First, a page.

by Aaron Walker and Bailey Wells
why we chose this
The physician introducing him to the routine, Dr. Pranav shetty , said they needed to get the man back to bed, so they picked him up. Dr. Shetty focused on calming the patient, who would not live through the night. He diluted a Valium tablet in water, and cut some intravenous tubing into a crude straw for him to sip.
It is a place both ordinary and otherworldly. Young men who feel well enough run laps around the ward; acrid smoke wafts from a medical waste incinerator into the expansive tropical sky; doctors are unrecognizable in yellow protective suits; patients who may not have Ebola listen to a radio with those who do, separated by a fence and fresh air.
Here are the rhythms of a single day:
Ebola came to Dallas on Sept. 20 with the arrival of Thomas Eric Duncan, who flew in from Monrovia, Liberia, to marry his fiancee. He was admitted to Texas Health Presbyterian Dallas on Sept. 28, where nurses Nina Pham and Amber Vinson treated him until he died Oct. 8.
Pham and Vinson showed Ebola symptoms a few days later and survived thanks to a blood transfusion from Kent Brantly. Brantly, a Fort Worth doctor who treated Ebola victims in Liberia, was the first person treated for the disease in the U.S.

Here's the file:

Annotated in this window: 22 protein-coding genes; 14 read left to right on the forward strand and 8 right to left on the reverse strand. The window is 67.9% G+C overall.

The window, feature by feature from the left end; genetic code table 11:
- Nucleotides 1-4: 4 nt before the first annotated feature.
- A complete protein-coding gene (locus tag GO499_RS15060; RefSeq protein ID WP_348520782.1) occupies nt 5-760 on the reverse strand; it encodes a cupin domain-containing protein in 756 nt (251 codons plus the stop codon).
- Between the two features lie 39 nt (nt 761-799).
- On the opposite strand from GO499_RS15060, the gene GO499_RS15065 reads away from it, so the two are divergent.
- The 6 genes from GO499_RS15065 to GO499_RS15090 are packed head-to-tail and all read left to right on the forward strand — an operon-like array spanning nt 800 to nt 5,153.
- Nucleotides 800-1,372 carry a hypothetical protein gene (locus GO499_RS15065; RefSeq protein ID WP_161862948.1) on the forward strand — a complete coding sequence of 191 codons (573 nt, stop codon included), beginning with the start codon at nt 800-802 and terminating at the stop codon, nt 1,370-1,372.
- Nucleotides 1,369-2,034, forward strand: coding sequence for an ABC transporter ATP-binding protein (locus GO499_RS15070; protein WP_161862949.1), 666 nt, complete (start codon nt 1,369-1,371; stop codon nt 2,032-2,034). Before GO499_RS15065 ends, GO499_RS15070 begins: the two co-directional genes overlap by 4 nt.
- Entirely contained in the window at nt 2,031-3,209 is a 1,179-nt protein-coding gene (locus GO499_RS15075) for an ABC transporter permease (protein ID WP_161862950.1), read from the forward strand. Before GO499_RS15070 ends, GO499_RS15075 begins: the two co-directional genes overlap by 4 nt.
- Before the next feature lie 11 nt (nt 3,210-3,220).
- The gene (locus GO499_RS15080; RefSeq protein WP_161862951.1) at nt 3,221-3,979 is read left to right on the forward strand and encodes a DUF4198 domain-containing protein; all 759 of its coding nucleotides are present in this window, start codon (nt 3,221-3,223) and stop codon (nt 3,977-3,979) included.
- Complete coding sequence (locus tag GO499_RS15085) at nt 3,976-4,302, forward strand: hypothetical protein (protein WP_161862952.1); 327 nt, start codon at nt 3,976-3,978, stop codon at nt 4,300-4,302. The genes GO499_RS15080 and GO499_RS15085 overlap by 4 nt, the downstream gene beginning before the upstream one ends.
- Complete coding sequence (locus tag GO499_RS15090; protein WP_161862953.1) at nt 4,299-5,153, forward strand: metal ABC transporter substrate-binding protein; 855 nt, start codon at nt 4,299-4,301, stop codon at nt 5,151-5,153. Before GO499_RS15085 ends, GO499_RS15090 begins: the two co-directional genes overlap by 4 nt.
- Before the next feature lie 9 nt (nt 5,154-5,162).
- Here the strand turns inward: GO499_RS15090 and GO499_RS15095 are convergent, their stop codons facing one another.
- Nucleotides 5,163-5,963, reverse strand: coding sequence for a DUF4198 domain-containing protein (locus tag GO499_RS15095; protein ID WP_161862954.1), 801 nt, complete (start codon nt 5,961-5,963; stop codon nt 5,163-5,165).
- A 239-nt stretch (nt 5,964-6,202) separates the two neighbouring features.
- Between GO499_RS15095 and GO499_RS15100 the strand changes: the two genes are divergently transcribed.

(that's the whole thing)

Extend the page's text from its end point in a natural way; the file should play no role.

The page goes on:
Dallas County’s small staff of epidemiologists had to use insufficient information technology to track the disease, said Chung. The experts also handled logistical chores beyond their formal training. Some even purchased diapers for potential Ebola contacts with their own money.
The Fort Worth doctor who contracted Ebola in Liberia last year is offering a reminder that the fight against the disease has not yet been won.
“A lot of people in this country have forgotten that Ebola is not over,” Kent Brantly said Saturday at Arlington Christian Bible Fellowship Church.
About 50 people, most of them Liberian, gathered to pray for Ebola survivors and health-care workers who have risked their lives helping others in Africa.